By Jean Nicole Rivers
Avery sat in the dark, stone silent room waiting patiently for her boy, Sammy. He was a good boy. Sure, growing up, he had been a little mischievous, wild and adventurous at times but nothing so different from any other boys at similar ages. Boys will be boys was her motto.
By age 6 he no longer had many play dates with his cousins. Many of them, he had quarreled with over a toy or something similar and while Avery did not make excuses for her son, the toys often times were rightfully his. On occasion, yes, he would yell at them but he was so spirited that it was difficult for him to hold back his passion. Soon he was playing all alone as the last cousin that played well with Sammy had stopped coming over when Sammy blacked his eye but regardless of what the family said, he was a good boy.
When he was a little older the neighbors’ small animals would come up missing and of course they would all always try to blame Sammy and sure he had hurt Mrs. Lucille’s cat that one time, but his curiosity had gotten the better of him, you see he wanted to be a doctor, he was SO smart. No matter what the neighbors said, he was a good boy.
His junior year in high school he made the basketball team and I was so proud of him but it wasn’t long before he was targeted by those callous coaches and other boys who wanted nothing more than to bring him down and when he broke the head coaches’ nose by throwing the basketball in his face, why yes, he could have found a better way to deal with it, but, he was just a child and I hate to say it, but that Coach Melbourne kind of deserved it. And I made sure to try to have that nasty coach fired because, despite what Sammy did to him, he never liked my boy, never treated him right and should have never been allowed around children like my Sammy.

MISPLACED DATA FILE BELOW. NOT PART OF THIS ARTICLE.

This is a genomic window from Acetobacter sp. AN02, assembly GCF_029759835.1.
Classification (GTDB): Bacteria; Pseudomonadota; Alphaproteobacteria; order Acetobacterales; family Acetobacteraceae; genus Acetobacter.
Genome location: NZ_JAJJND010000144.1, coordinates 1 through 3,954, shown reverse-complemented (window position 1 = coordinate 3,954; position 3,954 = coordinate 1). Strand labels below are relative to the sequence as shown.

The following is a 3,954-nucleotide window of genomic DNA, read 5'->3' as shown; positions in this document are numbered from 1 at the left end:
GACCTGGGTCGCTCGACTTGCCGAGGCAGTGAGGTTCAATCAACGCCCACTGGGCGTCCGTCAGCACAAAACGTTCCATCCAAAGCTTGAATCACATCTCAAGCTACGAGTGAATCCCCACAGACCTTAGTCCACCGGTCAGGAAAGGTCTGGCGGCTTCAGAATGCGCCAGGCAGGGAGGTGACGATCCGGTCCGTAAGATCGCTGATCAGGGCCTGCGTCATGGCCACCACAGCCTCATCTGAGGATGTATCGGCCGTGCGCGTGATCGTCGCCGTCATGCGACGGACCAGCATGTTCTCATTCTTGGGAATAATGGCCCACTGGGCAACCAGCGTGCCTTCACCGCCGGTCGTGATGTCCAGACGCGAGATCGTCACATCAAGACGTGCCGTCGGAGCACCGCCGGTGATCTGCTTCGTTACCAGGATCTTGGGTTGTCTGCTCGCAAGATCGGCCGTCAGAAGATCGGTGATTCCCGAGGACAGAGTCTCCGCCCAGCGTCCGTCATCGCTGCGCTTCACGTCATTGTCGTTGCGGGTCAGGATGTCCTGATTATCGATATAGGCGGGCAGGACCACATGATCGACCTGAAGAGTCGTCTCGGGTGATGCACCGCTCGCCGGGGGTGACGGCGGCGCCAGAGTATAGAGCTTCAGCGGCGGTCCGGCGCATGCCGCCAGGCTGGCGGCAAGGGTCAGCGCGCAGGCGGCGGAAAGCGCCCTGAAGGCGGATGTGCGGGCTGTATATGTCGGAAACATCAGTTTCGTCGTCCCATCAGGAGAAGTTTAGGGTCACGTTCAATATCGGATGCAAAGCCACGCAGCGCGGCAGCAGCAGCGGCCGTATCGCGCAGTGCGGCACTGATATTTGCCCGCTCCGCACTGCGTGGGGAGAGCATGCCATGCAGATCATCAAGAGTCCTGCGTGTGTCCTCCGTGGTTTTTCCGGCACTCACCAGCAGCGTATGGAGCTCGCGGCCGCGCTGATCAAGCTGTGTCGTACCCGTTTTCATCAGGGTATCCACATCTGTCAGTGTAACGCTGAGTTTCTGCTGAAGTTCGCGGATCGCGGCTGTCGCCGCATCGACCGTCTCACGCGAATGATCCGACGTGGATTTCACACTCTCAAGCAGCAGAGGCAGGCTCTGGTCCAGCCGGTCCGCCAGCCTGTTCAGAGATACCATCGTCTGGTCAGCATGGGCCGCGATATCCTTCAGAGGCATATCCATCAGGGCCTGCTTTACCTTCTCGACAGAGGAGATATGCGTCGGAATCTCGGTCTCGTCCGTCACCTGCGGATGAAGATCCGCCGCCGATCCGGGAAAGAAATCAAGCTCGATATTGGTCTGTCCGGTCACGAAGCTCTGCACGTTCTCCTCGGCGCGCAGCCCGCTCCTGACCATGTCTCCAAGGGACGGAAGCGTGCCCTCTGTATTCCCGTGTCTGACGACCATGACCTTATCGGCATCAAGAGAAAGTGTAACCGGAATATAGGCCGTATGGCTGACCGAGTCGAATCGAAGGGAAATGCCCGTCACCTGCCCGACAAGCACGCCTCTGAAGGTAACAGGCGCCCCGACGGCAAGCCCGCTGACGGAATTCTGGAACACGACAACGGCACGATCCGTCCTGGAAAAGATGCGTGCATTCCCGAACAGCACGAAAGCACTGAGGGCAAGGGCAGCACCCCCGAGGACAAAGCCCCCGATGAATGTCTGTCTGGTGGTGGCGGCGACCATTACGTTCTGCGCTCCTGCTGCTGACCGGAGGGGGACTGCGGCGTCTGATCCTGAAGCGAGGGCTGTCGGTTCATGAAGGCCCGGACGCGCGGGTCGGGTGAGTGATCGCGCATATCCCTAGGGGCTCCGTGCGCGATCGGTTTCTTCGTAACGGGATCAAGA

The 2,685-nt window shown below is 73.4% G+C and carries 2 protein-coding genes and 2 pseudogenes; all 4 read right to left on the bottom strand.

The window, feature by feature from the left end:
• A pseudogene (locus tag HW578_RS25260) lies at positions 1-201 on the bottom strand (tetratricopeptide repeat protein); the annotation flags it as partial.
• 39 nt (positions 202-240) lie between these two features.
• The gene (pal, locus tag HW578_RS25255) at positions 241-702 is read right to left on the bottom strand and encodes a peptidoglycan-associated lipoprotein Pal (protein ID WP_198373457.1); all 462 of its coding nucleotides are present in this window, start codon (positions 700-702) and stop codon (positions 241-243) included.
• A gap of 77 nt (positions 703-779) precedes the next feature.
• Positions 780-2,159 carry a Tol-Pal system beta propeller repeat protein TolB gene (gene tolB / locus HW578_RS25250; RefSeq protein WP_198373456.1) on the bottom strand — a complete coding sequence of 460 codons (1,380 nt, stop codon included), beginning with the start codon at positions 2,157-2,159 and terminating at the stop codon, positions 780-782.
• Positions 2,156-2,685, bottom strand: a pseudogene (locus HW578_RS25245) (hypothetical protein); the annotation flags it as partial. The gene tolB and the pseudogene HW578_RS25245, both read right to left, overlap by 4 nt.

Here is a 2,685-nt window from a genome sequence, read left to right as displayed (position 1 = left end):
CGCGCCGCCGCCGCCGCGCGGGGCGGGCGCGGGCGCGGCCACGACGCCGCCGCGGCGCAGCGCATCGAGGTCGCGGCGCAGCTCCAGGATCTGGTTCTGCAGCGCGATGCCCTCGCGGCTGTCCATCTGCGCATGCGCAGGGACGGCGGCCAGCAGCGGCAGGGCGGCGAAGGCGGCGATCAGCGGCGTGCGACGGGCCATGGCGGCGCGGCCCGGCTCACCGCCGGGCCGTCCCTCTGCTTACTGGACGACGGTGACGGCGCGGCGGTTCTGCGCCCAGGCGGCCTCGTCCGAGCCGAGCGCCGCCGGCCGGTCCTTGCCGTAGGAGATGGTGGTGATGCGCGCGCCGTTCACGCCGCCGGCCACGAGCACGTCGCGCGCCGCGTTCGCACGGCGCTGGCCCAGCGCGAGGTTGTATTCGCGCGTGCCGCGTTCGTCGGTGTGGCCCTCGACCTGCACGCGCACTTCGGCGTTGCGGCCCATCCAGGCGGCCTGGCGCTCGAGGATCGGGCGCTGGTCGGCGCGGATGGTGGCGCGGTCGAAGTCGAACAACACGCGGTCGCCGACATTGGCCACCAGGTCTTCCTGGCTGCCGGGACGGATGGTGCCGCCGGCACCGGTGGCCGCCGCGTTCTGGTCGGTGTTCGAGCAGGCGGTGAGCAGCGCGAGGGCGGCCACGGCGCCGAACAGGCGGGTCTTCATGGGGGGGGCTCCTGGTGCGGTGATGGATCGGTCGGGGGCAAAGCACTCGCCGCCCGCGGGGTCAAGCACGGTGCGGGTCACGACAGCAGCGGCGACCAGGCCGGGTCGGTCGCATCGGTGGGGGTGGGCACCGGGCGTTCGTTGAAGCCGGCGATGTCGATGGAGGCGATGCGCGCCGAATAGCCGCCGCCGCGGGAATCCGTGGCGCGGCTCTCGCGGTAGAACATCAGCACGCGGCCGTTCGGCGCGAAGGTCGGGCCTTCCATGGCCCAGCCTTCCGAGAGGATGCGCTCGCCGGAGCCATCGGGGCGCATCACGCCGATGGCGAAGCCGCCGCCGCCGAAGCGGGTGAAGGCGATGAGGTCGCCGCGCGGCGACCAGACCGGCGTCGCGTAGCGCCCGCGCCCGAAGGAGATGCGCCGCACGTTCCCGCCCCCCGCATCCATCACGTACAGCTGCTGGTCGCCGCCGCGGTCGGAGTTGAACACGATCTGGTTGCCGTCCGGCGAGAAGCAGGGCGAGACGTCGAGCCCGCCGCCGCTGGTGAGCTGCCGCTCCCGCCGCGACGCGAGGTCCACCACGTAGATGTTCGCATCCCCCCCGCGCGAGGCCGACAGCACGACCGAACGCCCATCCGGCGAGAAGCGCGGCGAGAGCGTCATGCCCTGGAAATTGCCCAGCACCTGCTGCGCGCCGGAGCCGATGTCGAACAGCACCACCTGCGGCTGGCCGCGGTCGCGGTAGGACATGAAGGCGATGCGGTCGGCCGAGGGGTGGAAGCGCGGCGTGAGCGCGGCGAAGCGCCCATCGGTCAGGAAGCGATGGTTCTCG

Accepted to the state university, I could not have been more pleased with Sammy and I shed tears when we packed up his truck but I knew it would not be long before those college transients took issue with my baby, they were jealous of him, of his intelligence and style and that little tramp wanted him, she had been making eyes at him for weeks, Sammy told me so and what did she think would happen, allowing him to come over to her dorm for an evening “study date”, give me a break. He is a man and men have needs, even my good boy and she knew that.
And now this. I told Sammy that Carol, that wife of his, would be his downfall. Everyone said that he beat her up for years, lies of course, but even if it were true, Carol was no angel. That woman nagged him so, always wanting him to help with things around the house. He went to work and made the money and she should have been satisfied, but she wasn’t, she wasn’t ever satisfied. He didn’t mean for her to break her neck when she fell down the stairs, Sammy would never do anything like that. And I told the police and I told the judge and I told everyone that he was a good boy but they didn’t listen.
Avery perked as the black curtain opened. She watched quietly as her shackled son was led into the room and strapped to the gurney. It was over now for the boy that the world had shunned and tried to make feel less than human. Avery had made her peace with the fact that her son was too good for this world.
“Goodbye, my good boy.” She whispered as they plunged the needle into his arm.
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Amazon Page for BWT: The Unwanted: http://tinyurl.com/hqnhrj2
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